Navigation Links
PARP inhibitor shows activity in pancreatic, prostate cancers among patients carrying BRCA mutations
Date:5/15/2013

PHILADELPHIA In the largest clinical trial to date to examine the efficacy of PARP inhibitor therapy in BRCA 1/2 carriers with diseases other than breast and ovarian cancer, the oral drug olaparib was found to be effective against advanced pancreatic and prostate cancers. Results of the study, led by researchers from the Perelman School of Medicine at the University of Pennsylvania and Sheba Medical Center in Tel Hashomer, Israel, will be presented during the American Society of Clinical Oncology's annual meeting in Chicago in early June (Abstract #11024).

The multi-center research team, including investigators from across the United States, Europe, Australia and Israel, studied nearly 300 patients with inherited BRCA1 and BRCA2 mutations who had advanced cancers that were still growing despite standard treatments. Study participants, comprised of patients with breast, ovarian, pancreatic, prostate and other cancers, all took olaparib.

"Our results show that the BRCA1 or BRCA2 genes inherited by some patients can actually be the Achilles heel in a novel, personalized approach to treat any type of cancer the patient has," says the study's senior author, Susan Domchek, MD, director of Penn's Basser Research Center for BRCA, the nation's only center devoted solely to research for prevention and treatment associated with BRCA mutations. "As many as 3 percent of patients with pancreatic and prostate cancer have an inherited mutation in BRCA1 or BRCA2. Our findings have implications for many patients beyond those with breast and ovarian cancer."

Five of 23 pancreatic cancer patients (22 percent) and four of eight prostate cancer patients (50 percent) responded to the therapy, as measured by objective clinical criteria. Importantly, the therapy also appeared to halt disease progression even in those whose tumors did not shrink: an additional eight (35 percent) of the pancreatic cancer patients studied had stable disease at 8 weeks after beginning olaparib, as did two (25 percent) of the prostate patients. Overall survival at one year was 41 percent for the pancreatic cancer patients, and 50 percent for the prostate cancer patients.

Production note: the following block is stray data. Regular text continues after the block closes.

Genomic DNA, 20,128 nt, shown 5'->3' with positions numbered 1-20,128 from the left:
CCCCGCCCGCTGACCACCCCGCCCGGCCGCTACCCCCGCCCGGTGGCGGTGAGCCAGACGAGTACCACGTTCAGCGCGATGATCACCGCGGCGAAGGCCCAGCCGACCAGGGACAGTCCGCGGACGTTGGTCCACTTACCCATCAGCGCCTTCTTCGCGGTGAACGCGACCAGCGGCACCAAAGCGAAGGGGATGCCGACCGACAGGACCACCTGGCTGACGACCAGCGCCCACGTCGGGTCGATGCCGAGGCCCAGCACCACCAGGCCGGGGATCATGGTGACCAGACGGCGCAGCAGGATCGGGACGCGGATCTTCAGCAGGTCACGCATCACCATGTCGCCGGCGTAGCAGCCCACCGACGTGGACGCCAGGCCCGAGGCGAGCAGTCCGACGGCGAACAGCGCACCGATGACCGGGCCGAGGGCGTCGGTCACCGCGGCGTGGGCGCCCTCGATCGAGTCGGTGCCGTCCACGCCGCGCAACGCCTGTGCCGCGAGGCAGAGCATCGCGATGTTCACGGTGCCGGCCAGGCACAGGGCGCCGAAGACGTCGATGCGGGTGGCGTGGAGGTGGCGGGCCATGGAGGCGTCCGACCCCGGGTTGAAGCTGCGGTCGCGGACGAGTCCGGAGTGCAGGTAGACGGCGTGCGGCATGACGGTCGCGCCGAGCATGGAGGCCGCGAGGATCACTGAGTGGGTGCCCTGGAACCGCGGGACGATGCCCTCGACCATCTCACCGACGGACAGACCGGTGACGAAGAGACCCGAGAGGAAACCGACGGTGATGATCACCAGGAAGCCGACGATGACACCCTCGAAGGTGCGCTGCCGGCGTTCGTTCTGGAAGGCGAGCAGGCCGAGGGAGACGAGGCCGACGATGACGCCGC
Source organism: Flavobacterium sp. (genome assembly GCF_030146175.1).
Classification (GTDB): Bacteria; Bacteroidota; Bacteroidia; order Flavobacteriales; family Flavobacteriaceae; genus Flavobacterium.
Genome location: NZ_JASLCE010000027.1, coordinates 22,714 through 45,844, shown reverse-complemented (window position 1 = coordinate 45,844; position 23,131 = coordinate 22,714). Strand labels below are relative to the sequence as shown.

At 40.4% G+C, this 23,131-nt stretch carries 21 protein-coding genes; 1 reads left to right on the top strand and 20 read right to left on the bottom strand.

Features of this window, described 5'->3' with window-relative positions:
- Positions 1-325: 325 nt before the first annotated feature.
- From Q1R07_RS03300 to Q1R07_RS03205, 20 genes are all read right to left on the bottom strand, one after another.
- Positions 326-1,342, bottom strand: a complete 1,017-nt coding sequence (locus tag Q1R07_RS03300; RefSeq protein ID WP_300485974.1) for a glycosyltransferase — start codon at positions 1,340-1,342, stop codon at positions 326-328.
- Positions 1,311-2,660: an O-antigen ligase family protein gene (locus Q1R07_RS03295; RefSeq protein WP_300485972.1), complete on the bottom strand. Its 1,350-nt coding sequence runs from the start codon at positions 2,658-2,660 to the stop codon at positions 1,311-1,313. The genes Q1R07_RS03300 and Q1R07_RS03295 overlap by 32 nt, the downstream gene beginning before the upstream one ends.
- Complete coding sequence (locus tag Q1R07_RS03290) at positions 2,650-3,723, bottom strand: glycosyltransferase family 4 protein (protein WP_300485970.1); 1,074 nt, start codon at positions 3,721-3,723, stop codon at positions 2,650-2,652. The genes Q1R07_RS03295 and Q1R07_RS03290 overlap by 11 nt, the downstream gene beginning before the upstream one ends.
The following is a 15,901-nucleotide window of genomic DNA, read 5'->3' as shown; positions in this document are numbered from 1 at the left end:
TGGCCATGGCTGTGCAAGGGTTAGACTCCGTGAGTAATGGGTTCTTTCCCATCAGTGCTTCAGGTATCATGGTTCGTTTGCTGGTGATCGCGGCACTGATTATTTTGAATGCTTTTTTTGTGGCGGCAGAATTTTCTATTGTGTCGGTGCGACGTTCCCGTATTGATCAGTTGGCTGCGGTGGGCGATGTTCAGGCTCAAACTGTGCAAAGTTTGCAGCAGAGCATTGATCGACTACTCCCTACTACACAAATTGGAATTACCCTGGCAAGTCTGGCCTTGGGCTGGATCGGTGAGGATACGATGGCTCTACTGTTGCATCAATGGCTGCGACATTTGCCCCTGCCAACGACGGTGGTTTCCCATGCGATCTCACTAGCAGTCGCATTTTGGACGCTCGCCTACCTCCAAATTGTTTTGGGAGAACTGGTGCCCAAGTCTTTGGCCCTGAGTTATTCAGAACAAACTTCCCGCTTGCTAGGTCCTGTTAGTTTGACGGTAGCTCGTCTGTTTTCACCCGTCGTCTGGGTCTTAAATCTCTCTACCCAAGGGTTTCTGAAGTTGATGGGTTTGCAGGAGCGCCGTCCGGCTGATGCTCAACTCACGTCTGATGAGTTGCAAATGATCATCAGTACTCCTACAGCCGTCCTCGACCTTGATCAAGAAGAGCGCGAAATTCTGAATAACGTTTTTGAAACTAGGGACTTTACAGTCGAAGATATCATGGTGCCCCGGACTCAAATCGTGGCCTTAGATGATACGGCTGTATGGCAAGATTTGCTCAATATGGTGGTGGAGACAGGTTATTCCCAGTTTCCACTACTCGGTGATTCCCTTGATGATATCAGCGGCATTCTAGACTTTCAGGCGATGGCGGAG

For patients with breast and ovarian cancer, the study confirmed the previously reported activity of olaparib, although tumors treated in this study were much more advanced than in prior studies. For example, in 193 patients with ovarian cancer in whom cisplatin was no longer effective for controlling advanced disease, 31 percent had partial or complete tumor regression on olaparib, and 64 percent were alive at one year. Among 62 patients with metastatic breast cancer patients who had already received at least three chemotherapy regimens, 13 percent responded to new therapy and 45 percent of patients were alive at one year.

The authors found that treatment with olaparib is very well-tolerated. The most commonly reported side effects were mild to moderate fatigue and nausea (each experienced by 59 percent of patients), and transient episodes of vomiting (37 percent). Seventeen percent of patients experienced anemia, and four percent of patients suffered side effects that led to discontinuation of therapy.

As of January 2013, 33 patients remained on the study.